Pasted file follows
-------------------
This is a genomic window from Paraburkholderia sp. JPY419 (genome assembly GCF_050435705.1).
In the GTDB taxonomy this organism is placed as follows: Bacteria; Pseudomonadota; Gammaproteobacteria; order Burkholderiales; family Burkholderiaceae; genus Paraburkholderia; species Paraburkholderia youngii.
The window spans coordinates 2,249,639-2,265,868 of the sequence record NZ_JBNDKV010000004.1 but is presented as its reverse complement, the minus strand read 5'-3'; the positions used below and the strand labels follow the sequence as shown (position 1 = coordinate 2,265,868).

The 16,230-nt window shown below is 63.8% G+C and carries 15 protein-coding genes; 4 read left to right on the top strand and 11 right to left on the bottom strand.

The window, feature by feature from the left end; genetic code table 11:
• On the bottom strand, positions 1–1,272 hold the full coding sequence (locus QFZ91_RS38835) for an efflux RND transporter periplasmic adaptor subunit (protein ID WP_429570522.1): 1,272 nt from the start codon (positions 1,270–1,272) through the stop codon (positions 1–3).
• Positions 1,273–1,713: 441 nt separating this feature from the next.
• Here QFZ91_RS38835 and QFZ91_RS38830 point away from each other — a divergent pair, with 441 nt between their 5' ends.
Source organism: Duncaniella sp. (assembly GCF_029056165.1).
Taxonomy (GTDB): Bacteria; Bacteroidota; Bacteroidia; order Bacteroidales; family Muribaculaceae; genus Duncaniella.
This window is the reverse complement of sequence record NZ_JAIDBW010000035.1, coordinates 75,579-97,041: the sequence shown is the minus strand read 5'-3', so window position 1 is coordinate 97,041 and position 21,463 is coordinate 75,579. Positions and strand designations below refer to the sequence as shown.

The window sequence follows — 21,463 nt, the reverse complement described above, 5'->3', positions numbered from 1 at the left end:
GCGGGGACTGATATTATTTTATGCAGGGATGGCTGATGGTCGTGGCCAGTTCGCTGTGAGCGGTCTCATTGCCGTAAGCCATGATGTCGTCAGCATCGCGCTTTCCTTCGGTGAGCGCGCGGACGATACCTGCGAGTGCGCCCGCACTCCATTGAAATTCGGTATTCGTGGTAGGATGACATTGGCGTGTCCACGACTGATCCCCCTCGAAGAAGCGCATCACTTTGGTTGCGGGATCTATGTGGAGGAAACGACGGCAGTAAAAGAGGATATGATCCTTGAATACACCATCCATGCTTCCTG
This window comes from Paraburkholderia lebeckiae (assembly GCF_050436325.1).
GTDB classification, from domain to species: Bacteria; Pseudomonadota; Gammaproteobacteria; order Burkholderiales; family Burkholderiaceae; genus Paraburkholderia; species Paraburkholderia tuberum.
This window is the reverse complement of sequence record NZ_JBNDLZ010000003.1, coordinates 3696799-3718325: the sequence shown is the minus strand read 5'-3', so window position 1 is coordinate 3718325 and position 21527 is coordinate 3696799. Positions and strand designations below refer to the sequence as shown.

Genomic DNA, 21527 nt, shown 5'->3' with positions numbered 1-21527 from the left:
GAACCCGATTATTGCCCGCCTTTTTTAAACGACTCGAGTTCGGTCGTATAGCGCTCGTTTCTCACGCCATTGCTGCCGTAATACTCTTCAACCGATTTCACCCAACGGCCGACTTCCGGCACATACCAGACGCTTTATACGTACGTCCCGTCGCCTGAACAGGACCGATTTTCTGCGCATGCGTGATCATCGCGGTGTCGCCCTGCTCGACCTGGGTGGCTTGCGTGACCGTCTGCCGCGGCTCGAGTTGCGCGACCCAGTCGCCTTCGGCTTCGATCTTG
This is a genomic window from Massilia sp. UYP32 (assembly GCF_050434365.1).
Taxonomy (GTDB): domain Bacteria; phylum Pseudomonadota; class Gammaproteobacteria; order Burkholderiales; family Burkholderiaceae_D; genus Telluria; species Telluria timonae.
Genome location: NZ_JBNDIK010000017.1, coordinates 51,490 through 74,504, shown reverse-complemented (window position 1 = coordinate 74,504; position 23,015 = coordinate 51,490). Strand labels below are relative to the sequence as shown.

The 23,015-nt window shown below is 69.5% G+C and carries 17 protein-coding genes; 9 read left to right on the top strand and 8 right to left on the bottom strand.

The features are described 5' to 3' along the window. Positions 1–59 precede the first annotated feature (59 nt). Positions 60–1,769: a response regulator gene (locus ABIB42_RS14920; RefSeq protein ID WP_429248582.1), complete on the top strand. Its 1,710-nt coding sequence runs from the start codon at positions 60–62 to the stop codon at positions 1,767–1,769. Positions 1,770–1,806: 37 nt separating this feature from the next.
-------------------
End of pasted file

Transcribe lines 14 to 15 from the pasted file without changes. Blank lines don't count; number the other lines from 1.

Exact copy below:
This window comes from Paraburkholderia lebeckiae (assembly GCF_050436325.1).
GTDB classification, from domain to species: Bacteria; Pseudomonadota; Gammaproteobacteria; order Burkholderiales; family Burkholderiaceae; genus Paraburkholderia; species Paraburkholderia tuberum.